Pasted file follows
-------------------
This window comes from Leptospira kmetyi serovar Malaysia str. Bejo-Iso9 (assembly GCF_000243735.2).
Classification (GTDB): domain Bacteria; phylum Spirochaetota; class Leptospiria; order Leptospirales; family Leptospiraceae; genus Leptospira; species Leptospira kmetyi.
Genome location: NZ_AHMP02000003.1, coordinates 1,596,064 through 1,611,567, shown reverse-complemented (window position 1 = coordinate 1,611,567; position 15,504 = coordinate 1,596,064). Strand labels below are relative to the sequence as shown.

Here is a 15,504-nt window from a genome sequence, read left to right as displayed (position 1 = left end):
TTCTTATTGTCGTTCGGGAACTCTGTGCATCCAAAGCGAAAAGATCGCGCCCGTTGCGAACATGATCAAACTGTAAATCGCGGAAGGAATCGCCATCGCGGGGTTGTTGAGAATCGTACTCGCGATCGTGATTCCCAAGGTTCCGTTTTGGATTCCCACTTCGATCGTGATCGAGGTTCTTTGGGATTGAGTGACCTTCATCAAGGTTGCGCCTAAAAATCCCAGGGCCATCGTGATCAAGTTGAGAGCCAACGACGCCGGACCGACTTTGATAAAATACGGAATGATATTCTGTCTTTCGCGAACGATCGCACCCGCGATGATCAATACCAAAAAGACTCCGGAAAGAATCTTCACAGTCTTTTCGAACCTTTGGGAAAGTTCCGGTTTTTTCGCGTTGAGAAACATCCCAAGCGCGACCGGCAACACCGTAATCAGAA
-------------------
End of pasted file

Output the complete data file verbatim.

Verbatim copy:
This window comes from Leptospira kmetyi serovar Malaysia str. Bejo-Iso9 (assembly GCF_000243735.2).
Classification (GTDB): domain Bacteria; phylum Spirochaetota; class Leptospiria; order Leptospirales; family Leptospiraceae; genus Leptospira; species Leptospira kmetyi.
Genome location: NZ_AHMP02000003.1, coordinates 1,596,064 through 1,611,567, shown reverse-complemented (window position 1 = coordinate 1,611,567; position 15,504 = coordinate 1,596,064). Strand labels below are relative to the sequence as shown.

Here is a 15,504-nt window from a genome sequence, read left to right as displayed (position 1 = left end):
TTCTTATTGTCGTTCGGGAACTCTGTGCATCCAAAGCGAAAAGATCGCGCCCGTTGCGAACATGATCAAACTGTAAATCGCGGAAGGAATCGCCATCGCGGGGTTGTTGAGAATCGTACTCGCGATCGTGATTCCCAAGGTTCCGTTTTGGATTCCCACTTCGATCGTGATCGAGGTTCTTTGGGATTGAGTGACCTTCATCAAGGTTGCGCCTAAAAATCCCAGGGCCATCGTGATCAAGTTGAGAGCCAACGACGCCGGACCGACTTTGATAAAATACGGAATGATATTCTGTCTTTCGCGAACGATCGCACCCGCGATGATCAATACCAAAAAGACTCCGGAAAGAATCTTCACAGTCTTTTCGAACCTTTGGGAAAGTTCCGGTTTTTTCGCGTTGAGAAACATCCCAAGCGCGACCGGCAACACCGTAATCAGAA